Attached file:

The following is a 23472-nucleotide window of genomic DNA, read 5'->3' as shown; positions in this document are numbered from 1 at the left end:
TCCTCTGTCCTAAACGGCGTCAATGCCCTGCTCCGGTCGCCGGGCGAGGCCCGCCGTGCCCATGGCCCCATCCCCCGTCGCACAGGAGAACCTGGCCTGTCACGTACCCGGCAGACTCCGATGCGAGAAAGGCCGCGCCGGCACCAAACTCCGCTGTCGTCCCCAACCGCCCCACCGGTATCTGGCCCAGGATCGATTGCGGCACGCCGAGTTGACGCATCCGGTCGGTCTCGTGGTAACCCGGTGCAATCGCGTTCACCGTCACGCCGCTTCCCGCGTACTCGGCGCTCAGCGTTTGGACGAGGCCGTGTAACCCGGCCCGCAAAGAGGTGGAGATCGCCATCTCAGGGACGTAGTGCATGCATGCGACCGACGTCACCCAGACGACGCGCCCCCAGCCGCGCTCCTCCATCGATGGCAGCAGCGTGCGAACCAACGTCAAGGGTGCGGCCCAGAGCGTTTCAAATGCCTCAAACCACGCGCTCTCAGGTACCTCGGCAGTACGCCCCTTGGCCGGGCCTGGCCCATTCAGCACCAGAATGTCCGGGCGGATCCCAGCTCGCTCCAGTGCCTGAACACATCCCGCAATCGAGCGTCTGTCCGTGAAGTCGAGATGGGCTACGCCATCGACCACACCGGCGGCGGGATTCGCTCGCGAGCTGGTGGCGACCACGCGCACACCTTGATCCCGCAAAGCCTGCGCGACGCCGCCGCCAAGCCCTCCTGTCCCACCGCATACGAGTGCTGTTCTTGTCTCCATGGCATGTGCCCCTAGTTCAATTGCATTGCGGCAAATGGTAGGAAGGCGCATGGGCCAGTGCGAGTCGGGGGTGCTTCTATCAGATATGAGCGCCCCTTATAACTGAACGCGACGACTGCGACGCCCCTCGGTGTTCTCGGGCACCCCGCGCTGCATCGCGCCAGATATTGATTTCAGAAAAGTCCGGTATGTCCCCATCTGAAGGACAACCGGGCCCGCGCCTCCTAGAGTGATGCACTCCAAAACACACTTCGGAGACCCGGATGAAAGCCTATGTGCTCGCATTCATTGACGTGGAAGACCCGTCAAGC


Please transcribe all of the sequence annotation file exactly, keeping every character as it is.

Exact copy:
The following is a 23472-nucleotide window of genomic DNA, read 5'->3' as shown; positions in this document are numbered from 1 at the left end:
TCCTCTGTCCTAAACGGCGTCAATGCCCTGCTCCGGTCGCCGGGCGAGGCCCGCCGTGCCCATGGCCCCATCCCCCGTCGCACAGGAGAACCTGGCCTGTCACGTACCCGGCAGACTCCGATGCGAGAAAGGCCGCGCCGGCACCAAACTCCGCTGTCGTCCCCAACCGCCCCACCGGTATCTGGCCCAGGATCGATTGCGGCACGCCGAGTTGACGCATCCGGTCGGTCTCGTGGTAACCCGGTGCAATCGCGTTCACCGTCACGCCGCTTCCCGCGTACTCGGCGCTCAGCGTTTGGACGAGGCCGTGTAACCCGGCCCGCAAAGAGGTGGAGATCGCCATCTCAGGGACGTAGTGCATGCATGCGACCGACGTCACCCAGACGACGCGCCCCCAGCCGCGCTCCTCCATCGATGGCAGCAGCGTGCGAACCAACGTCAAGGGTGCGGCCCAGAGCGTTTCAAATGCCTCAAACCACGCGCTCTCAGGTACCTCGGCAGTACGCCCCTTGGCCGGGCCTGGCCCATTCAGCACCAGAATGTCCGGGCGGATCCCAGCTCGCTCCAGTGCCTGAACACATCCCGCAATCGAGCGTCTGTCCGTGAAGTCGAGATGGGCTACGCCATCGACCACACCGGCGGCGGGATTCGCTCGCGAGCTGGTGGCGACCACGCGCACACCTTGATCCCGCAAAGCCTGCGCGACGCCGCCGCCAAGCCCTCCTGTCCCACCGCATACGAGTGCTGTTCTTGTCTCCATGGCATGTGCCCCTAGTTCAATTGCATTGCGGCAAATGGTAGGAAGGCGCATGGGCCAGTGCGAGTCGGGGGTGCTTCTATCAGATATGAGCGCCCCTTATAACTGAACGCGACGACTGCGACGCCCCTCGGTGTTCTCGGGCACCCCGCGCTGCATCGCGCCAGATATTGATTTCAGAAAAGTCCGGTATGTCCCCATCTGAAGGACAACCGGGCCCGCGCCTCCTAGAGTGATGCACTCCAAAACACACTTCGGAGACCCGGATGAAAGCCTATGTGCTCGCATTCATTGACGTGGAAGACCCGTCAAGC